A plethora of wine reviews from wines regions from around the world. Read more of my wine reviews: © 2009 James Meléndez / Jaime Patricio Meléndez – All Rights Reserved – James the Wine Guy also on Facebook and Twitter.

James Meléndez / Jaime Patricio Meléndez

May 1, 2009

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© 2009 James Meléndez / Jaime Patricio Meléndez – All Rights Reserved

Flying Foxes – Moby’s New York – James Meléndez / Jaime Patricio Meléndez

March 19, 2009

An amazing track by Moby–this track captures a certain energy of New York; a longing, a deep meaning and desire for life. An incredible testimony to a higher calling. If I can vision what this video would look like it would be east of SoHo; lower East Side; the many brick buildings, the long shadows cast from each parallel; the occasional sun, honking and in the distant a water tower high atop a layered structure gives shadow and interplays with the sky; an evocation of a turn of the century New York. In Flying Foxes, each soulful sound is punctuated with a haunting piano cadence. Moby defines and understands New York through sound and successfully passes that to the listener.

© 2009 James Meléndez / Jaime Patricio Meléndez

Madonna and her Spiritual Quest – James Meléndez / Jaime Patricio Meléndez

June 23, 2008

Madonna’s profound spirituality has been evident for over a generation of her life and works; Madonna’s music is where we get a sense of a deep, evocative, profound, even ecstatic belief. Her music canon, which she has either written or co-written (a majority of what she has recorded) is revelatory biography.

Like a Prayer is a landmark work for Madonna. Rolling Stone magazine says of the album “as close to art as pop music gets.” Both the song and the album are packed with an ecstatic burst of her spirituality; it is as if it were both subconscious and intentional. For the subconscious, she is creating a work that seems to be music and a dash of meaning; but she comes and reveals something of herself; the life she has lead, what has driven her; her love for God and paradoxically her questioning of God existence at the same time; it is a passion in a biblical sense—which she does so in the lyrics of her song; it is in third person but it is Madonna completely. It is her question, her comments that are direct, and honest.

It is from Like a Prayer that she is a Rubicon (she comes to us, delivers the message and too herself is transformed; she cannot turn back); she acknowledges publicly something very personal; something that she cannot quite explain; it is the spiritual passion that enters her work from this point forward; though there are moment she takes a “break” but her demonstration of her spiritual stake are clear in a larger message; her videos, her music, she oozes a love for God that is unyielding and successively becomes stronger and even more yearnful.

Madonna asks a simple question; and this is the “Why.” The “why” is what has driven her to seek God even more so and to get the answer she needs; the answers are a lifelong quest of reaching, exploring, asking….why. The loss of her mother is so clear; and she writes about it in this album. It feels personal and it is strikingly sad; if one does not well up with a tear than they must not be part of our human experience.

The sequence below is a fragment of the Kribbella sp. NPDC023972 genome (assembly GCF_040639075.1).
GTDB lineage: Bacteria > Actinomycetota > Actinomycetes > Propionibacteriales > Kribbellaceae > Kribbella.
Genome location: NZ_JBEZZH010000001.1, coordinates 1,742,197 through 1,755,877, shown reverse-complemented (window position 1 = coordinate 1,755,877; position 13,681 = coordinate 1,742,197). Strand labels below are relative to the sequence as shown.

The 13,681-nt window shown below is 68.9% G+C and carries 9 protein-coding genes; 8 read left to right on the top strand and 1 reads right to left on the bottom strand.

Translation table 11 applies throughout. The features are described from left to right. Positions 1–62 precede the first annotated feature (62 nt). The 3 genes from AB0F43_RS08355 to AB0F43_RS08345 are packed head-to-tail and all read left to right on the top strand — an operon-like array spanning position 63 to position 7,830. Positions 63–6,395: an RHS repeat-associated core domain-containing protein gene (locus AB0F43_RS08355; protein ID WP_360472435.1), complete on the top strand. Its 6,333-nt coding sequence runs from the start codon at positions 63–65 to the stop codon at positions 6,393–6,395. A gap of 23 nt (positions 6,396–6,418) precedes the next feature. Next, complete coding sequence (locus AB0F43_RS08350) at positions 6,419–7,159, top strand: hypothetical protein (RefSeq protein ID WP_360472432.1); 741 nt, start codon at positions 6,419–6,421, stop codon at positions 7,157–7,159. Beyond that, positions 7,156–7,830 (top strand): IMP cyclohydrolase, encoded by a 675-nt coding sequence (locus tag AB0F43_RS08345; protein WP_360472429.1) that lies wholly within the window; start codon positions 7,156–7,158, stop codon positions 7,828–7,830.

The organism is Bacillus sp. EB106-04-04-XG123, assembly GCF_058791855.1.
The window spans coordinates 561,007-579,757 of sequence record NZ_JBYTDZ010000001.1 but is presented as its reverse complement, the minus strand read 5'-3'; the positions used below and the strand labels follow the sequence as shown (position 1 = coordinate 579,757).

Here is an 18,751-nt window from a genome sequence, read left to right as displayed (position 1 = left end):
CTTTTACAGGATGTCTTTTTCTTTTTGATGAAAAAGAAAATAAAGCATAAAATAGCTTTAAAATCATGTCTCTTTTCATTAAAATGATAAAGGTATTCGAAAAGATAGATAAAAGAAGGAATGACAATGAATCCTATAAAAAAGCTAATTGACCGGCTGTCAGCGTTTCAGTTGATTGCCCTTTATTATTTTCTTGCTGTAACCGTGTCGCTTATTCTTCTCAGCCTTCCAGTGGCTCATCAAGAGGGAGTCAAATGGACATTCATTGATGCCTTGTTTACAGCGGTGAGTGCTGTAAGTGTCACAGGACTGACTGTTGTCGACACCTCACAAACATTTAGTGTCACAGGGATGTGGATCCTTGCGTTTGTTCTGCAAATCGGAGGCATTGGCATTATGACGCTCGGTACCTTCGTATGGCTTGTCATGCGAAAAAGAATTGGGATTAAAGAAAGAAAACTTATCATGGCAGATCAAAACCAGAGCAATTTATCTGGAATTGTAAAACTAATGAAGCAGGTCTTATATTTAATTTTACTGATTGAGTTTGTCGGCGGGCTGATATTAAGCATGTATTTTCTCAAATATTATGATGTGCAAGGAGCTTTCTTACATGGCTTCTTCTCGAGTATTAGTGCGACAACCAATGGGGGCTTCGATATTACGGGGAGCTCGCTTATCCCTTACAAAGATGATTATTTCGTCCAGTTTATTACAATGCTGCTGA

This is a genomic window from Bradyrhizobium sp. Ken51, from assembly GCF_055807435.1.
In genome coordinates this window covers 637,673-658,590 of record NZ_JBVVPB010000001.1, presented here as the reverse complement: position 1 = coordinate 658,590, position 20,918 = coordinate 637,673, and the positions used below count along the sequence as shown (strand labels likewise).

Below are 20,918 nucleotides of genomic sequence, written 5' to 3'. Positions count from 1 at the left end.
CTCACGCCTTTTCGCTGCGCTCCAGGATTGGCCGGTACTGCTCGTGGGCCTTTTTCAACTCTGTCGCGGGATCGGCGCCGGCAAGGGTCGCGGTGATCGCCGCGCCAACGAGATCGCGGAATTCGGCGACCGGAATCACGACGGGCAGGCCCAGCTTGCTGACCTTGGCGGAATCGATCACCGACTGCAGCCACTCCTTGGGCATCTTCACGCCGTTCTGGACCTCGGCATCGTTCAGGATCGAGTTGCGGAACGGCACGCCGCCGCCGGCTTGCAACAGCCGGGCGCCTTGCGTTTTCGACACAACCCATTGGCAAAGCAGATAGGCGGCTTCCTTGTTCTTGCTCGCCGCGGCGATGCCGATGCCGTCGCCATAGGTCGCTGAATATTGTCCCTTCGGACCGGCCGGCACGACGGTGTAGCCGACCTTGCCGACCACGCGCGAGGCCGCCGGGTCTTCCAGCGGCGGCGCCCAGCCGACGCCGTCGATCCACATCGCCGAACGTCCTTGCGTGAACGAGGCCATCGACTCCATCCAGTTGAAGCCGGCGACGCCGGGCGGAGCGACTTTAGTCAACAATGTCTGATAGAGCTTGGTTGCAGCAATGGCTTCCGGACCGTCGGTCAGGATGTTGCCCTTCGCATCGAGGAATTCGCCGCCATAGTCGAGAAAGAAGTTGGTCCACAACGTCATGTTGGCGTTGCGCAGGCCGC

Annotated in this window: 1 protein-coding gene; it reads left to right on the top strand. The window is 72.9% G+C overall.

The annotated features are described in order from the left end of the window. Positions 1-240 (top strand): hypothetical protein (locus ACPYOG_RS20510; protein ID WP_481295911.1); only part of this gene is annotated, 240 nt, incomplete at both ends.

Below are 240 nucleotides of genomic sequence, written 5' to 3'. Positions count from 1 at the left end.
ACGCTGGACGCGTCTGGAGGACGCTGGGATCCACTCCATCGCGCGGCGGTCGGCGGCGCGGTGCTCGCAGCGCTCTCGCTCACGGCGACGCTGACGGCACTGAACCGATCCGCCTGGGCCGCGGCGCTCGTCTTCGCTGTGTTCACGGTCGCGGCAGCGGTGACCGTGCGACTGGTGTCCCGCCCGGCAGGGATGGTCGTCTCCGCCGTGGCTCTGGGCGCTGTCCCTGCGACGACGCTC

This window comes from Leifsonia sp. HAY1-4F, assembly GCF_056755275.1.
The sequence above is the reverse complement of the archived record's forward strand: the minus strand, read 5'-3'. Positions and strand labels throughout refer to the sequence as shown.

Though Madonna is critically acclaimed in Like a Prayer there are hints of what is to me; an earlier work that is autobiographic and drips with a heavy heart; a nearly heavy burden of dark and anxious chords of “Live to Tell” It is her partnership with Patrick Leonard, who is pivotal in Like a Prayer as her writing co-pilot; he is a sort of catalyst that brings out the deeper feeling Madonna needs to express; needs to let others know and share in the divine mysteries:
I know where beauty lives
I’ve seen it once, I know the warm she gives
The light that you could never see
It shines inside, you can’t take that from me
After a chorus there is a long and nearly uncomfortable pause:
If I ran away, I’d never have the strength
To go very far
How would they hear the beating of my heart
Will it grow cold
She is feeling a desire to go to another realty; to escape the burden of what she is experiencing; the burden of a world that has been relatively cold. She admits that running away might help but that those around (perhaps her father would not go looking for her) and that in doing so she leaves, escapes in vain, there is no satisfaction and yet worse alienation, aloneness, and ache in her heart and soul that is worse than before.
Like a Prayer is hard to miss and in fact the single is the only Madonna song to make it in Rolling Stone magazine’s Top 500 Songs of all time speaks to how pivotal and the songs importance. Though the song has a popular and easily accessible sound and reassures the listener that Madonna is not departing them for a new sound. She encapsulates sounds familiar and within her style and signature. Like a Prayer is a book end (so to speak) along with Spanish Eyes being the last full track (there is a track called Act of Contrition but it is not a full length track) is the other book end.
Life is a mystery, everyone must stand alone
I hear you call my name
She is called by God; she is invited. No she is levitated, transported to his house. She is also expressing an acceptance of her unique personhood and the mysteries that have been applied to her experience and existence.